Next was back to the campsite to have a shower before the cold set in. Apart from going to bed clean, the other benefit of an afternoon shower is that the block has just been cleaned. Also there was no one else using it, which was nice!

There’s a really lovely garden around the shower building and it has a pair of pheasants living in it!

After I was dressed and dry I wandered down to the water and got talking to a couple from Liverpool (Caroline and Dave) with a cute little fluffy dog (Milo). We talked about travel – they had bought a camper van recently and we’re testing it out before taking a month long trip to Scotland in May. We chatted for ages but then the wind picked up and I walked back into town for a dinner of Thai, during which I was happy to have my noise canceling AirPods to hand in order to drown out the extremely loud table of tourists that sat down very close to me (and they ordered CHIPS. In a Thai restaurant!). The other couple nearby looked like they wished they’d brought their AirPods too.

That’s them, behind my delicious fish cakes.

Back at the campsite the sun was slowly going down. I spent a while watching the colours change before getting into my sleeping bag (where I am writing this) to discover that someone in one of the neighbouring tents is snoring so loudly I think the people in the caravans must be able to hear him. Thank god for noise canceling earbuds… again!

View of Skiddaw on the way back to the campsite.
Stupid Canada geese on the lake. One of them attacked me on my last trip here. I mean, I don’t know if it was one of these specific geese but they all have that look about them.

So, my first night actually camping. Dave told me there’s supposed to be an hour of extremely high winds tomorrow during the day so we’ll see how that goes!

I nearly forgot: I saw a guy swimming today. Hopefully someone has alerted the nearest asylum to let them know one of the inmates has escaped.

A Windy Walk Across Matterdale Common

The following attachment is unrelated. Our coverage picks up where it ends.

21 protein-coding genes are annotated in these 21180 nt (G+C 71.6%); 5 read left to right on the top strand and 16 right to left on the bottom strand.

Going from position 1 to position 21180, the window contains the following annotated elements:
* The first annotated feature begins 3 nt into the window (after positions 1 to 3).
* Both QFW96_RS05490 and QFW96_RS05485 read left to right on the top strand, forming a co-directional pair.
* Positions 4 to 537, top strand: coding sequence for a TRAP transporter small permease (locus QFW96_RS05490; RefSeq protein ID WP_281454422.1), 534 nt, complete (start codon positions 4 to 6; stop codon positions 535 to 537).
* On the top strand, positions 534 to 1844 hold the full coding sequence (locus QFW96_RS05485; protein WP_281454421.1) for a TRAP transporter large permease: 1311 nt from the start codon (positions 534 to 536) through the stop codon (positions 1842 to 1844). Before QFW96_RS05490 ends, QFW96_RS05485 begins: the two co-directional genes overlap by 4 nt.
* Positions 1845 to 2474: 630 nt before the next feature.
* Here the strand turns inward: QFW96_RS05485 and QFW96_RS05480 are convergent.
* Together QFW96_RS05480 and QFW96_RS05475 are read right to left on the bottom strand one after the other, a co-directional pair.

After a late start I finally left the cosy confines of the Royal Hotel and set out uphill (as always) and on the way to Threlkeld.

Try saying ‘Threlkeld’ out loud five times quickly. On paper it looks like a perfectly normal name for a place but I feel like an idiot when I try to say it out loud. Ridiculous. I was afraid to meet anyone along the way in case they asked me where I was going, and considered changing my destination to avoid the awkwardness but the route I’d plotted looked so good I decided to stick to my plan.

OK, so it doesn’t look very exciting on paper and I seem to have added an extra pink line, but the point is, it goes through nowhere.

The skies darkened as I headed up hill and the wind picked up. Not good, but the meteorological wizards said it wasn’t supposed to rain and I chose, against all previous experience, to believe them.

Catkins, or pussy willow. Haven’t seen this since I was a kid!

Farmland gave way to Matterdale Common, which seemed very wide but there were a few cars in the car park right before the gate, so I thought I’d probably see a few people.

I did not, in fact, see anyone.
Over a little bridge and onto the common.

Up to this point I’d thought of commons as small green bits in the middle of villages, but this is the other kind.

Can you see the tiny path in the distance? It was about 6km away.

While walking across the common could’ve been dramatically improved by a severe reduction in gale-force, freezing cold winds, it was also magnificent to be out in such beautiful, open landscape alone.